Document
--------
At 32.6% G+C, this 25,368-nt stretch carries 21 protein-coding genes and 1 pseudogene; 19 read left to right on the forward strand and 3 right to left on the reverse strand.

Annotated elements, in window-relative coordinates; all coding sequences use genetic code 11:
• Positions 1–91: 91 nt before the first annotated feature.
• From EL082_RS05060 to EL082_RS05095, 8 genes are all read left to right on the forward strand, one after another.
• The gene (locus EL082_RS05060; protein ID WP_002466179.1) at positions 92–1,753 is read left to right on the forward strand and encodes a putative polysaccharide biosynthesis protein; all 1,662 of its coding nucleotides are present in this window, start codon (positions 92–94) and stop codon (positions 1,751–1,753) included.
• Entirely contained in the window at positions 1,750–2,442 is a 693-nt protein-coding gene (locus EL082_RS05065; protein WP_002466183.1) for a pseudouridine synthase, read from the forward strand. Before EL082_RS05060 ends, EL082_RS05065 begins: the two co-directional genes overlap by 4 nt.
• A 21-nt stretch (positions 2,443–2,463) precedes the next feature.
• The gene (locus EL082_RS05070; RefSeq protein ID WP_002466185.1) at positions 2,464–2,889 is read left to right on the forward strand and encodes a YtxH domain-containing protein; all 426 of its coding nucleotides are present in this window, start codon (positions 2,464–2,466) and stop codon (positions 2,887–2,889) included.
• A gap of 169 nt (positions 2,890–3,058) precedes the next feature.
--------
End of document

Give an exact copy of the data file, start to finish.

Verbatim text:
At 32.6% G+C, this 25,368-nt stretch carries 21 protein-coding genes and 1 pseudogene; 19 read left to right on the forward strand and 3 right to left on the reverse strand.

Annotated elements, in window-relative coordinates; all coding sequences use genetic code 11:
• Positions 1–91: 91 nt before the first annotated feature.
• From EL082_RS05060 to EL082_RS05095, 8 genes are all read left to right on the forward strand, one after another.
• The gene (locus EL082_RS05060; protein ID WP_002466179.1) at positions 92–1,753 is read left to right on the forward strand and encodes a putative polysaccharide biosynthesis protein; all 1,662 of its coding nucleotides are present in this window, start codon (positions 92–94) and stop codon (positions 1,751–1,753) included.
• Entirely contained in the window at positions 1,750–2,442 is a 693-nt protein-coding gene (locus EL082_RS05065; protein WP_002466183.1) for a pseudouridine synthase, read from the forward strand. Before EL082_RS05060 ends, EL082_RS05065 begins: the two co-directional genes overlap by 4 nt.
• A 21-nt stretch (positions 2,443–2,463) precedes the next feature.
• The gene (locus EL082_RS05070; RefSeq protein ID WP_002466185.1) at positions 2,464–2,889 is read left to right on the forward strand and encodes a YtxH domain-containing protein; all 426 of its coding nucleotides are present in this window, start codon (positions 2,464–2,466) and stop codon (positions 2,887–2,889) included.
• A gap of 169 nt (positions 2,890–3,058) precedes the next feature.